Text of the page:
The signs of such difficulty are a labored approach to decoding or “sounding” unknown or unfamiliar words and repeated misidentification of known words. Reading is hesitant and characterized by frequent starts and stops and multiple mispronunciations.
If asked about the meaning of what has been read, the child frequently has little to say. Not because he or she is not smart enough; in fact, many youngsters who have difficulty learning to read are bright and motivated to learn to read – at least initially. Their poor comprehension occurs because they take far too long to read the words, taxing their memory and leaving little energy for remembering and understanding what they have read.
Unfortunately, there is no way to bypass this decoding and word recognition stage of reading.
A deficiency in these skills cannot be appreciably offset by using context to figure out the pronunciation of unknown words. In essence, while one learns to read for the fundamental purpose of deriving meaning from print, the key to comprehension starts with the immediate and accurate reading of words.
In fact, difficulties in decoding and word recognition are at the core of most reading difficulties. To be sure, there are some children who can read words accurately and quickly yet do have difficulties comprehending, but they constitute a very small portion of those with reading problems.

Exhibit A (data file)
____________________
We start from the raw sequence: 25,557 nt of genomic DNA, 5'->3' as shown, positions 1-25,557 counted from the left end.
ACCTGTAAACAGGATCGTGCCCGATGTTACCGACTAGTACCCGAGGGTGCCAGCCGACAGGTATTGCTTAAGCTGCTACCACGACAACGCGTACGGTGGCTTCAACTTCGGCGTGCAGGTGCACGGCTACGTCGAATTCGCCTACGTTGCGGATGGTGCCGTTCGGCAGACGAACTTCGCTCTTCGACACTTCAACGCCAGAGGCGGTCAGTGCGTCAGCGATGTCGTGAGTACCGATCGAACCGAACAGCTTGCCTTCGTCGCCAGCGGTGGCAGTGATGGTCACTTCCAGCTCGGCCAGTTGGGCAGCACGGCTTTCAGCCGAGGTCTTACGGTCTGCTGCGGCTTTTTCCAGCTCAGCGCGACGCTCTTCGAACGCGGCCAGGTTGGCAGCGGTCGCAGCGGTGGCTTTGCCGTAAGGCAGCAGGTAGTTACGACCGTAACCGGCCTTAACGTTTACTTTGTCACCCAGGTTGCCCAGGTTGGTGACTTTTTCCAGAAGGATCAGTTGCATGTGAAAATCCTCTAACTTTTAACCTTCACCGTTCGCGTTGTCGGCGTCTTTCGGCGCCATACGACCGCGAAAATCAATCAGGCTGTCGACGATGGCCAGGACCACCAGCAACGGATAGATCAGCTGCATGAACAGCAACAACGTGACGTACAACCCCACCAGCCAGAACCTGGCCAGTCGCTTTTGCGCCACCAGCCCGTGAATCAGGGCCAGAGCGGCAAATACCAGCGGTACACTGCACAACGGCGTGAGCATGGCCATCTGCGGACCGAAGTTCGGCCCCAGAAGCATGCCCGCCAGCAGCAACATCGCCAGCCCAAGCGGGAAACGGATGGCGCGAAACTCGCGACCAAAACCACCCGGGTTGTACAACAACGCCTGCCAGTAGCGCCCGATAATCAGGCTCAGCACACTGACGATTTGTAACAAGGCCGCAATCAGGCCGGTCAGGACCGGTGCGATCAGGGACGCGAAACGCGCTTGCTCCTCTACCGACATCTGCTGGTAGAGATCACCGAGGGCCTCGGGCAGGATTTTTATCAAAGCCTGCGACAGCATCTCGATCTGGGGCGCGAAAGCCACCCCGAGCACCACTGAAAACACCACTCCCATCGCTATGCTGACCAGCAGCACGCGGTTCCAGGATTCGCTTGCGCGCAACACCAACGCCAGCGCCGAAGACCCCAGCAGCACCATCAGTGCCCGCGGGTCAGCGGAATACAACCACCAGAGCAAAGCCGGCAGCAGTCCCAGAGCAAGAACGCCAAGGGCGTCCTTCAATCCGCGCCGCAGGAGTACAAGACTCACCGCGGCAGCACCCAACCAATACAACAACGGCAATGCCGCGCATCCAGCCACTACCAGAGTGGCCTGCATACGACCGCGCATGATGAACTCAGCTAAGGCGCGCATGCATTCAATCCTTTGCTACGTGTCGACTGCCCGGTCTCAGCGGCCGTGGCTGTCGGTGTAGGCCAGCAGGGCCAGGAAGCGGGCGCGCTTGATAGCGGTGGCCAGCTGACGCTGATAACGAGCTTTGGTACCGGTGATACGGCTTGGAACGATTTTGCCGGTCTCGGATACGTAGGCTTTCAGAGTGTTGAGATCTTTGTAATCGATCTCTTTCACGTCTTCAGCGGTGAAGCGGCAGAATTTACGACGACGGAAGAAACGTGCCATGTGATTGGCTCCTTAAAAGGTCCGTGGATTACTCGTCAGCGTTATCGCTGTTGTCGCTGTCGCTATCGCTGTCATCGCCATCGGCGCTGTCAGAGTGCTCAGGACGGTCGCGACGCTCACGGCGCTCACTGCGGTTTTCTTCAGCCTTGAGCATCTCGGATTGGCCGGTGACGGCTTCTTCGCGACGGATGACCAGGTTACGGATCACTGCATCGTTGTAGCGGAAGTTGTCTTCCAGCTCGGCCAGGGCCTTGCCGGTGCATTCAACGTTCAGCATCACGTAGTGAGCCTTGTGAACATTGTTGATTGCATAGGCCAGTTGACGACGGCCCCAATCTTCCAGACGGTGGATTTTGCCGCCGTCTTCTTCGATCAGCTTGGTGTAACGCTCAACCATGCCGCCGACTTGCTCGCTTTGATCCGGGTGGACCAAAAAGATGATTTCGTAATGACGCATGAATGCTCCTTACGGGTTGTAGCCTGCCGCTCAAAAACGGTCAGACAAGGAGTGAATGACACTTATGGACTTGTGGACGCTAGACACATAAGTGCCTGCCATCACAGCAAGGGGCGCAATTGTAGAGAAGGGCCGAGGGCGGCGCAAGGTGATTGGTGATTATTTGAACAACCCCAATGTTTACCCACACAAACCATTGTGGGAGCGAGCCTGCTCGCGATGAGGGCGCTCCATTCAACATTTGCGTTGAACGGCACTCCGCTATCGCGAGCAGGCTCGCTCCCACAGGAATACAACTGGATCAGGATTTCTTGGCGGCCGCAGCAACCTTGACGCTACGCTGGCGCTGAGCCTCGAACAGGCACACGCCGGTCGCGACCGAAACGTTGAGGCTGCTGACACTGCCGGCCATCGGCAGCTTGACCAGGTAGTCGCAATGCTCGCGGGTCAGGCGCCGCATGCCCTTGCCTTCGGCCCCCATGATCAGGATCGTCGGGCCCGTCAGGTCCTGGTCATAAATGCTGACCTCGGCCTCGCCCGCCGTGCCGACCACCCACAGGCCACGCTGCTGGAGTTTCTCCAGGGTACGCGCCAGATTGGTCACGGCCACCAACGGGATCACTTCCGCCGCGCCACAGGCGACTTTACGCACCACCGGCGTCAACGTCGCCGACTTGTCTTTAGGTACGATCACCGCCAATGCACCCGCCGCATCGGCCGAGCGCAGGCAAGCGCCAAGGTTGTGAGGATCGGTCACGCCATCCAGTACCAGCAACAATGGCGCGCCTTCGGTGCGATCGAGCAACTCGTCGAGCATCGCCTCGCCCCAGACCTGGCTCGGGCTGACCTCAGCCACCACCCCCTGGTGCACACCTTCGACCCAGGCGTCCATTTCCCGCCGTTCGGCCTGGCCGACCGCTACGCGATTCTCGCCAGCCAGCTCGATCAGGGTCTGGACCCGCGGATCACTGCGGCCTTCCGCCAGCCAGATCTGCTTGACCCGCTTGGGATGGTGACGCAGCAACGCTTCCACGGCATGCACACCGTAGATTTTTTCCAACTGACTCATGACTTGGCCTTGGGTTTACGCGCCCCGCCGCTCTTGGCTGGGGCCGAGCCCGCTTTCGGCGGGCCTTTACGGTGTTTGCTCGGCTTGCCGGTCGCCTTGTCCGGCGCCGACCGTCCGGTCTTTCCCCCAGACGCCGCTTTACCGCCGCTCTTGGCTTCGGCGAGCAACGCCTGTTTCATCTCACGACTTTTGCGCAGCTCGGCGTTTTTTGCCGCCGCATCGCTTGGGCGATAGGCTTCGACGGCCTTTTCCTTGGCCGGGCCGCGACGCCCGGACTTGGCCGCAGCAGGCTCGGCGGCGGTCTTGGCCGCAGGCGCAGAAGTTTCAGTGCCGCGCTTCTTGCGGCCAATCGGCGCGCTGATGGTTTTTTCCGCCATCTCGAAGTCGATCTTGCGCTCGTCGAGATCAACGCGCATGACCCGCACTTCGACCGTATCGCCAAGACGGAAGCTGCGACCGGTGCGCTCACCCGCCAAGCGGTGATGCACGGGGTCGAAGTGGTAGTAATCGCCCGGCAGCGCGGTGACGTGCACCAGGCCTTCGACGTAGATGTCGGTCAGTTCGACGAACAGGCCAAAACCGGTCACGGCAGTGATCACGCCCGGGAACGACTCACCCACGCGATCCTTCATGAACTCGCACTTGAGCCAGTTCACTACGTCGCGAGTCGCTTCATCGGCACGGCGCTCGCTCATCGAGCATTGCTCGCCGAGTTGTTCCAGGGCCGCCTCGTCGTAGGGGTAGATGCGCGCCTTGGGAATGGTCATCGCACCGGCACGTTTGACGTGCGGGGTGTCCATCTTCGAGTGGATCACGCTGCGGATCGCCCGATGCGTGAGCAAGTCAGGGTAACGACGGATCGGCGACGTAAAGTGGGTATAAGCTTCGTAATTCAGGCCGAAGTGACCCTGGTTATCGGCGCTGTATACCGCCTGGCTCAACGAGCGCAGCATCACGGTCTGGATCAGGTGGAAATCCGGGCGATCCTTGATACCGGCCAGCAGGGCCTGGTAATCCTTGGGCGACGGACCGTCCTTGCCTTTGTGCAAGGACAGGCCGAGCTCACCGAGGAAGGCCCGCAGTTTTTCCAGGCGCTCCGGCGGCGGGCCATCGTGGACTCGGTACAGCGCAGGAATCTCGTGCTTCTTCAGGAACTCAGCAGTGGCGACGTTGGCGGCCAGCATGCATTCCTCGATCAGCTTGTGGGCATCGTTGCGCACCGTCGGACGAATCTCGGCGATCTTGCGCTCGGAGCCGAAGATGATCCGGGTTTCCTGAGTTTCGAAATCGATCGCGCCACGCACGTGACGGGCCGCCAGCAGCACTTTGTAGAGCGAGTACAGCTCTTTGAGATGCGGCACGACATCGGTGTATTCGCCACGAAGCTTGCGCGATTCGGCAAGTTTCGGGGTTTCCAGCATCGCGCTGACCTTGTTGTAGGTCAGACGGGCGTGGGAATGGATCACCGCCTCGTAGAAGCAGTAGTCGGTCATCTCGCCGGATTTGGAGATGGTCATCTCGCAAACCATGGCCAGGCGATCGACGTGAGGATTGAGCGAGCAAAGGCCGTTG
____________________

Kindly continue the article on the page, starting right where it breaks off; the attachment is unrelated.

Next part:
If the ability to gain meaning from print is dependent upon fast, accurate, and automatic decoding and word recognition, what factors hinder the acquisition of these basic reading skills?
As mentioned above, young children who have a limited exposure to both oral language and print before they enter school are at-risk for reading failure.
However, many children with robust oral language experience, average to above intelligence, and frequent interactions with books since infancy show surprising difficulties learning to read. Why?
In contrast to good readers who understand that segmented units of speech can be linked to letters and letter patterns, poor readers have substantial difficulty in developing this “alphabetic principle.”
The culprit appears to be a deficit in phoneme awareness – the understanding that words are made up of sound segments called phonemes. Difficulties in developing phoneme awareness can have genetic and neurobiological origins or can be attributable to a lack of exposure to language patterns and usage during infancy and the preschool years. The end result is the same, however.
Children who lack phoneme awareness have difficulties linking speech sounds to letters – their decoding skills are labored and weak, resulting in extremely slow reading. As mentioned, this labored access to print renders comprehension nearly impossible. Thus, the purpose for reading is nullified because the children are often too dysfluent to make sense out of what they read.